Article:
In its decision, the High Court set out the test for manner of manufacture, which requires an invention to be a product or process that makes a material contribution to the technical field in which it falls, and that has practical utility. The Court held that the NRDC's process for treating crops met this test, as it involved the application of a scientific principle to a practical problem in a way that produced a material result and had practical utility.

The NRDC case is a significant case in Australian patent law, and is frequently cited as a leading authority on the requirement for an invention to be a manner of manufacture in order to be eligible for a patent. I apologize for any confusion caused by my previous response.

Once prompted, then, ChatGPT is able to generate more appropriate text.  However, its repetition is notable.  I have highlighted passages in its corrected response that are verbatim reproductions from its original response.  This kind of rote repetition is characteristic of these kinds of generative language models, because once they get on a roll producing a particular passage of text they tend to make the same next word predictions and thus generate the same output sequence of words.

At this point, ChatGPT – the most sophisticated chatbot ever created – fails the so-called ‘Turing Test’.  In Alan Turing’s original formulation of his ‘imitation game’, a human interrogator is given the task of determining, based solely on written responses, which of two other parties is a human and which is a machine.  The machine passes the test if the interrogator cannot reliably distinguish between human and machine.  Quite aside from any other failings it may have, ChatGPT gives itself away by the confidence with which it delivers wrong answers, and its tendency towards verbatim repetition.

It is also worth noting that ChatGPT was not led astray in its initial attempt to explain the NRDC case by false information in its training data.  The most likely explanation is that its version was derived from two (or more) sources of factual information that it somehow conflated to produce a false narrative.  This suggests that the problems with these kinds of language models generating incorrect responses cannot be fixed merely by ensuring that all of the text used for training is factually accurate.  They have absolutely no regard for the truth and will go anywhere that the statistics of their training data leads them.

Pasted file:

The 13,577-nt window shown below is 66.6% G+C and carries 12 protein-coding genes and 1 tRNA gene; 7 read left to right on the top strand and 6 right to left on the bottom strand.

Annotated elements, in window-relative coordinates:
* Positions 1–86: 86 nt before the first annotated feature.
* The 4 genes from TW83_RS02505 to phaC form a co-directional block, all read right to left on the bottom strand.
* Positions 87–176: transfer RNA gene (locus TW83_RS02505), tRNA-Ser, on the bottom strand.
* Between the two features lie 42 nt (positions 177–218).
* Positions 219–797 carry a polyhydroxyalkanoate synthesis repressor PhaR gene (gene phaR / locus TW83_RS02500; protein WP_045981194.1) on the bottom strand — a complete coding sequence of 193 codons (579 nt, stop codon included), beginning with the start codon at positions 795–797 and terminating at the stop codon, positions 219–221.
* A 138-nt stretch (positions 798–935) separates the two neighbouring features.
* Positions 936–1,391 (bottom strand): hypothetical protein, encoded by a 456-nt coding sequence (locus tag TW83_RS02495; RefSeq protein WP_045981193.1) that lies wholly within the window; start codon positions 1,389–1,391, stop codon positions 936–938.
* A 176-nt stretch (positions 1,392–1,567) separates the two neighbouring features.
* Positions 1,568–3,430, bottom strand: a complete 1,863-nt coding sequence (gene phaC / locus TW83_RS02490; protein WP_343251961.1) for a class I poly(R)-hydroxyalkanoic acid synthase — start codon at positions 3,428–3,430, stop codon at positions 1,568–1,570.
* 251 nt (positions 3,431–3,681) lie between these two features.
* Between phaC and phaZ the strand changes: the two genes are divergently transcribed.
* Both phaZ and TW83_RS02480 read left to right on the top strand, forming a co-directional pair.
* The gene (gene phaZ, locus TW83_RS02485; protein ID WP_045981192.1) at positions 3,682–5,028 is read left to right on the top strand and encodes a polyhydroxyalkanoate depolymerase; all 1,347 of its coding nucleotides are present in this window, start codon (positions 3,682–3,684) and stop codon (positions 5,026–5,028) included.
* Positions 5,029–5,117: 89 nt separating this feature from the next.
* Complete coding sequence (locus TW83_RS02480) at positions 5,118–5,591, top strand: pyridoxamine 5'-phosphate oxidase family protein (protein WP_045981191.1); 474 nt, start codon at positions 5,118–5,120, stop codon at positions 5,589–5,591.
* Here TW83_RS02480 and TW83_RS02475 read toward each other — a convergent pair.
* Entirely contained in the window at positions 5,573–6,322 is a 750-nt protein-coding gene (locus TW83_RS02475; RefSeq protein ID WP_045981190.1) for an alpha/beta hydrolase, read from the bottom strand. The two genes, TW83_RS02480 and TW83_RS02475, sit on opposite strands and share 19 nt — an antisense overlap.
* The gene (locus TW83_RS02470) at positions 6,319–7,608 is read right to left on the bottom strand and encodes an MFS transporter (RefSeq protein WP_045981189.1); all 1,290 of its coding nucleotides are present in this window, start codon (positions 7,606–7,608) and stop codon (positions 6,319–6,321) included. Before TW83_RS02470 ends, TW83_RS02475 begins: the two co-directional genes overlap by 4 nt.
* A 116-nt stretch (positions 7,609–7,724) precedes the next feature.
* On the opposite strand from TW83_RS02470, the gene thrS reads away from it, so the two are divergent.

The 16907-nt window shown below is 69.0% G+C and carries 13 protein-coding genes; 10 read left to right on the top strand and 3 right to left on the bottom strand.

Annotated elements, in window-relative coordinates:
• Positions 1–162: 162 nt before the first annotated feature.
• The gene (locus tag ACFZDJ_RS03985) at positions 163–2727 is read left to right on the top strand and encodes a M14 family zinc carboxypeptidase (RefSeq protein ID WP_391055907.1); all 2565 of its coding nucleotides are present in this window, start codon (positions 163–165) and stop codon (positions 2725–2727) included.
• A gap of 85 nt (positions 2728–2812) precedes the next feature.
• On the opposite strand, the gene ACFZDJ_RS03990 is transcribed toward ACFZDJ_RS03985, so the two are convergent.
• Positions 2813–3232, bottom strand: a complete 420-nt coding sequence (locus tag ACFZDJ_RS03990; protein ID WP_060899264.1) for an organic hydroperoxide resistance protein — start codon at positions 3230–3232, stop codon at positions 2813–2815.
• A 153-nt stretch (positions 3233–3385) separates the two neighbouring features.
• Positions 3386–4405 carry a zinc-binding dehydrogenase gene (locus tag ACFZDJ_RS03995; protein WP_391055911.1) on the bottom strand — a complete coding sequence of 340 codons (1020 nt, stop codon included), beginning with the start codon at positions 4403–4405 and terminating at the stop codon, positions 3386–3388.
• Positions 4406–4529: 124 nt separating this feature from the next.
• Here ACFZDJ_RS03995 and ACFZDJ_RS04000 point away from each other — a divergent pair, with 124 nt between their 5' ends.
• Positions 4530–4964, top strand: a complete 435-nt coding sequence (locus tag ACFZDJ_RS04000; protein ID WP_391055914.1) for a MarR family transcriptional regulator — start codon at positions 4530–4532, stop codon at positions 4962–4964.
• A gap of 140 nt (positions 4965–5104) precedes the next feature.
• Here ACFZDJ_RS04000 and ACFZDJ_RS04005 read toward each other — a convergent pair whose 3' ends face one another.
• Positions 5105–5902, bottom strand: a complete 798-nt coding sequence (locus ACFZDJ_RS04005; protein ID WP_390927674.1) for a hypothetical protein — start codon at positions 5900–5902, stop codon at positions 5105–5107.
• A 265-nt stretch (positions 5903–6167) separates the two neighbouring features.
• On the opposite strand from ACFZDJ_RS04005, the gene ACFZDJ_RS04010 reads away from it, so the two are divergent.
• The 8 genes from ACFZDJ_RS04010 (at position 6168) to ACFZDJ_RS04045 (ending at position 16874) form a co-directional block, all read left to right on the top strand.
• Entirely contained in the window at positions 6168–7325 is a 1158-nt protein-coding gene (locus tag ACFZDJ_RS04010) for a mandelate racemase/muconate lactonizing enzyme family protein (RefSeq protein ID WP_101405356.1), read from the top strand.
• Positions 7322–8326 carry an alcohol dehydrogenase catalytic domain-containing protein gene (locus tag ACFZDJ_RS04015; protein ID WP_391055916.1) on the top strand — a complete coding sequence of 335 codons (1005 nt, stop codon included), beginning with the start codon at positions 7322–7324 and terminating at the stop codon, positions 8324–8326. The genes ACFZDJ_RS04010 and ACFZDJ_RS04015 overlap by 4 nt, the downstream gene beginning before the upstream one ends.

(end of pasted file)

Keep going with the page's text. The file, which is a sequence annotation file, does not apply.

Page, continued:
Can ChatGPT Provide Basic General Advice?

Perhaps asking about a specific case – however famous – was too hard a task.  But what about providing more general advice?  I asked ChatGPT ‘Are computer-implemented inventions patentable in Australia?’  It replied:

Yes, computer-implemented inventions are generally eligible for patent protection in Australia.

In Australia, an invention is eligible for a patent if it is a manner of manufacture, which means that it must be a product or process that is capable of industrial application. This includes inventions that involve the use of computers or other electronic devices.

Computer-implemented inventions may be eligible for a patent in Australia if they involve the use of a computer to perform a specific function, or if they involve a new and useful improvement to a computer or computer-related technology. In order to be eligible for a patent, the invention must meet the usual requirements for a patent, including novelty, non-obviousness, and usefulness.

It is worth noting that the patentability of computer-implemented inventions in Australia is not dependent on the presence of a physical device or product. An invention that is purely a software-based solution may still be eligible for a patent if it meets the necessary requirements.

However, it is important to note that certain types of computer-implemented inventions may be excluded from patentability in Australia, such as inventions that relate purely to a business method or financial product, or inventions that are considered to be a mere scheme or abstract idea. These exclusions are set out in the Patents Act 1990 and are intended to prevent the grant of patents for inventions that are not considered to be true inventions.

Aside from the last sentence (which I have highlighted) this answer is reasonably good, and might be quite suitable for use in a ‘frequently asked questions’ page on a patent attorney firm’s website.  However, the final sentence is incorrect – there are no express exclusions for business methods, financial products, schemes or abstract ideas ‘set out in the Patents Act 1990’.  These kinds of subject matter have, over many years, been found to be unpatentable by the courts under the principles developed for application of the ‘manner of manufacture’ test (as ChatGPT would have known, had it any real understanding of the NRDC case).